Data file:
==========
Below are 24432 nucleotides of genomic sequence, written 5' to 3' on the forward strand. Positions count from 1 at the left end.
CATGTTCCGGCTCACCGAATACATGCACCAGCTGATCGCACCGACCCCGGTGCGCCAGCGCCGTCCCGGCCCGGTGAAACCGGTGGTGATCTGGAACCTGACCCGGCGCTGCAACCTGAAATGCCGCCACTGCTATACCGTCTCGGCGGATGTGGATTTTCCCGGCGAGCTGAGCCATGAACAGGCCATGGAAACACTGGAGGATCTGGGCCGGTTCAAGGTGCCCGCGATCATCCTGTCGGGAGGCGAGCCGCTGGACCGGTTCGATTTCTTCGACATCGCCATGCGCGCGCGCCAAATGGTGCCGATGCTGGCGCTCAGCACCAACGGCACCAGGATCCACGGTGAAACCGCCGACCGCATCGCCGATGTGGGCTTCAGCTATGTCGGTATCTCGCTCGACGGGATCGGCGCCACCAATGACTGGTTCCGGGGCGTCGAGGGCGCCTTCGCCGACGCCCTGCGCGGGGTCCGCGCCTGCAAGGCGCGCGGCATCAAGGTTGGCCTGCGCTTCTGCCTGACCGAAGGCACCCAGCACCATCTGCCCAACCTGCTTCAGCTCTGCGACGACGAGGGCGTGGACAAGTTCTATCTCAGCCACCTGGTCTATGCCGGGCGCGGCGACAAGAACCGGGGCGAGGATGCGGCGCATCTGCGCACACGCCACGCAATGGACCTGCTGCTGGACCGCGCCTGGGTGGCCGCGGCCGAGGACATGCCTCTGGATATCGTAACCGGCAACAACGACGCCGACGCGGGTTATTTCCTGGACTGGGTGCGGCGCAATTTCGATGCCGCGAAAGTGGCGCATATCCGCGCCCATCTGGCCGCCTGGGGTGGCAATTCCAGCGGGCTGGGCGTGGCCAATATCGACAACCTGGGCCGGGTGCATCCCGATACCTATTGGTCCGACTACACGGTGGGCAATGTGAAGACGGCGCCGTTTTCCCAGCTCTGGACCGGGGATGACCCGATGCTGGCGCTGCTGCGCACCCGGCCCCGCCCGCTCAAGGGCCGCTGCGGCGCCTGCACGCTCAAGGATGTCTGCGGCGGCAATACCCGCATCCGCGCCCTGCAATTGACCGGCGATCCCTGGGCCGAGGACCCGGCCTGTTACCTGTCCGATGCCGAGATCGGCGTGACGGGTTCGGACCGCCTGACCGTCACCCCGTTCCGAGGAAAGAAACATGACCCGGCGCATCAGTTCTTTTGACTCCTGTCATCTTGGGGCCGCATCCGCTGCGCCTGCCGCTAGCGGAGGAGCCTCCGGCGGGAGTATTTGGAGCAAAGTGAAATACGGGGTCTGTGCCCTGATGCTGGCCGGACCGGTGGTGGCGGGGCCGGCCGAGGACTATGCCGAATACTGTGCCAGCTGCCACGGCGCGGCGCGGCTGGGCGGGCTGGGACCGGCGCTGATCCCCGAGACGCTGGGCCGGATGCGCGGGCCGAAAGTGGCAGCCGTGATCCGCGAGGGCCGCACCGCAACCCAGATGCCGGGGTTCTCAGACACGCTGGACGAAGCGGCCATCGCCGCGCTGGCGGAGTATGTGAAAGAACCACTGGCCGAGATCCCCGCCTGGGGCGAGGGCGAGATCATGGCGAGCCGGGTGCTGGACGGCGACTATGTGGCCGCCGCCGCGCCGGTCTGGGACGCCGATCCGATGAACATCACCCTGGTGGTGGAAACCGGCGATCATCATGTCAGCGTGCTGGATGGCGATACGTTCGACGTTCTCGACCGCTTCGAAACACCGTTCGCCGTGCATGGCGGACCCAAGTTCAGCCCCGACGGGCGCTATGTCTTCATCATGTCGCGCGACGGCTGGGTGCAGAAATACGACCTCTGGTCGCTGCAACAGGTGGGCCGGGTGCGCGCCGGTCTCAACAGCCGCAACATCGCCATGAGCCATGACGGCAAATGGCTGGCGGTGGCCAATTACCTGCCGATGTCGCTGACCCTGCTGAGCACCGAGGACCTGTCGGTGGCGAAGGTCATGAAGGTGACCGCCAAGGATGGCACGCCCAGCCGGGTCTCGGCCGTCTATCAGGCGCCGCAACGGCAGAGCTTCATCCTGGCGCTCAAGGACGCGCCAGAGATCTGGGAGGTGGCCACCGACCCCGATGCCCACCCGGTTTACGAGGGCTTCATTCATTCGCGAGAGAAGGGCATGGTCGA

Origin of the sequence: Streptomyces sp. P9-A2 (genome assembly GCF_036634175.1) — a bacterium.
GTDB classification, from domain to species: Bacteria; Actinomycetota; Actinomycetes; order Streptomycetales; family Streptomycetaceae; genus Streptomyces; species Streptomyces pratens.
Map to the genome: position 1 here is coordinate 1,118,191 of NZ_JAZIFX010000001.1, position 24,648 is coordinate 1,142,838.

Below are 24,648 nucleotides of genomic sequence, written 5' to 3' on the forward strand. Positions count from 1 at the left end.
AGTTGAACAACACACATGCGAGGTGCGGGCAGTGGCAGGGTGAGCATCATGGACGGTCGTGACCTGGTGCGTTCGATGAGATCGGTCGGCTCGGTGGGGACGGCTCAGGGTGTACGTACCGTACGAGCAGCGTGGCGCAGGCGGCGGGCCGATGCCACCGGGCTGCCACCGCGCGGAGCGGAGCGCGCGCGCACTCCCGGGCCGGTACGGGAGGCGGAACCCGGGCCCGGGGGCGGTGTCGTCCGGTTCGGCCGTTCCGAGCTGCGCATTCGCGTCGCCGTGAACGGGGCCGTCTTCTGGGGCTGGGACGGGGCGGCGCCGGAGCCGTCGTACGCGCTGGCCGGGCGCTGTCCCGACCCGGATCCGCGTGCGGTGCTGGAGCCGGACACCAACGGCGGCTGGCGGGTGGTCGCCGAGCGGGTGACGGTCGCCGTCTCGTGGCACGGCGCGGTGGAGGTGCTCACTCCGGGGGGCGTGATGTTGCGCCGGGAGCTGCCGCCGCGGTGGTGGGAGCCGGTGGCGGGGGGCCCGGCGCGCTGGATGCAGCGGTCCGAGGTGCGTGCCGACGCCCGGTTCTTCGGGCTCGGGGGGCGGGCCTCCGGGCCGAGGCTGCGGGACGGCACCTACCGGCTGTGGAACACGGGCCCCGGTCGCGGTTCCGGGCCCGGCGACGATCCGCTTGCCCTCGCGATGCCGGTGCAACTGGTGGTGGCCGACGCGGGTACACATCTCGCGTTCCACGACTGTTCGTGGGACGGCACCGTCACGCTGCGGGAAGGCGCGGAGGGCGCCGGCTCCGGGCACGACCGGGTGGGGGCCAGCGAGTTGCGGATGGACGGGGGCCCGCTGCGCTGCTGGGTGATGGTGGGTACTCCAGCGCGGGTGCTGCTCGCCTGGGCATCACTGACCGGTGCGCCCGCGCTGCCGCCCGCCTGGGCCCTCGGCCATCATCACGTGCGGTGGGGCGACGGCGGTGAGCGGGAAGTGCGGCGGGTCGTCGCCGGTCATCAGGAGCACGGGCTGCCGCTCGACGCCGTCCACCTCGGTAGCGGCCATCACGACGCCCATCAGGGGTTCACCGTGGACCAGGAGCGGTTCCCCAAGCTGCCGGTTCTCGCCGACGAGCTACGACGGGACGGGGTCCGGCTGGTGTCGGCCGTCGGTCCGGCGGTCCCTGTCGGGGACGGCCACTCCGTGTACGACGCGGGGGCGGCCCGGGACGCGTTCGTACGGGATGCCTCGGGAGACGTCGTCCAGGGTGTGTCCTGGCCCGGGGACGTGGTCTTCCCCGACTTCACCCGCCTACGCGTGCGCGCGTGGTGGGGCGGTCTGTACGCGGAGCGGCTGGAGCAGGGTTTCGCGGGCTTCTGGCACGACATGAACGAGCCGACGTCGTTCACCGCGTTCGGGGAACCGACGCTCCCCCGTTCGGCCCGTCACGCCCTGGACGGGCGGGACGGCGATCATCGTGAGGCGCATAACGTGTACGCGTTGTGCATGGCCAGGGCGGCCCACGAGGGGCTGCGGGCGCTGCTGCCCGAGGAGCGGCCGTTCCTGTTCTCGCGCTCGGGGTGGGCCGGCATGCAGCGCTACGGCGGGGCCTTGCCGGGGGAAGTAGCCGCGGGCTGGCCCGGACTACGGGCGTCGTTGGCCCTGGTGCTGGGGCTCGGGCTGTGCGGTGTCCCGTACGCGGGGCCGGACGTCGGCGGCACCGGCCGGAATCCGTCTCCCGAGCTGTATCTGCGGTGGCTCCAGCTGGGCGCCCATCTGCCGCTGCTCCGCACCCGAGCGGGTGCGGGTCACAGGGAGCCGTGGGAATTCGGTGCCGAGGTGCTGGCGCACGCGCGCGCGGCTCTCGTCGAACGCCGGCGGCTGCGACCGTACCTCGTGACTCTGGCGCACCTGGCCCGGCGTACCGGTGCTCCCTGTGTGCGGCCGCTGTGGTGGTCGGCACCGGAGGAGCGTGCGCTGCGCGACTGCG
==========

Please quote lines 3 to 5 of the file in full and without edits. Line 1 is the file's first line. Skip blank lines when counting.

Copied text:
Origin of the sequence: Streptomyces sp. P9-A2 (genome assembly GCF_036634175.1) — a bacterium.
GTDB classification, from domain to species: Bacteria; Actinomycetota; Actinomycetes; order Streptomycetales; family Streptomycetaceae; genus Streptomyces; species Streptomyces pratens.
Map to the genome: position 1 here is coordinate 1,118,191 of NZ_JAZIFX010000001.1, position 24,648 is coordinate 1,142,838.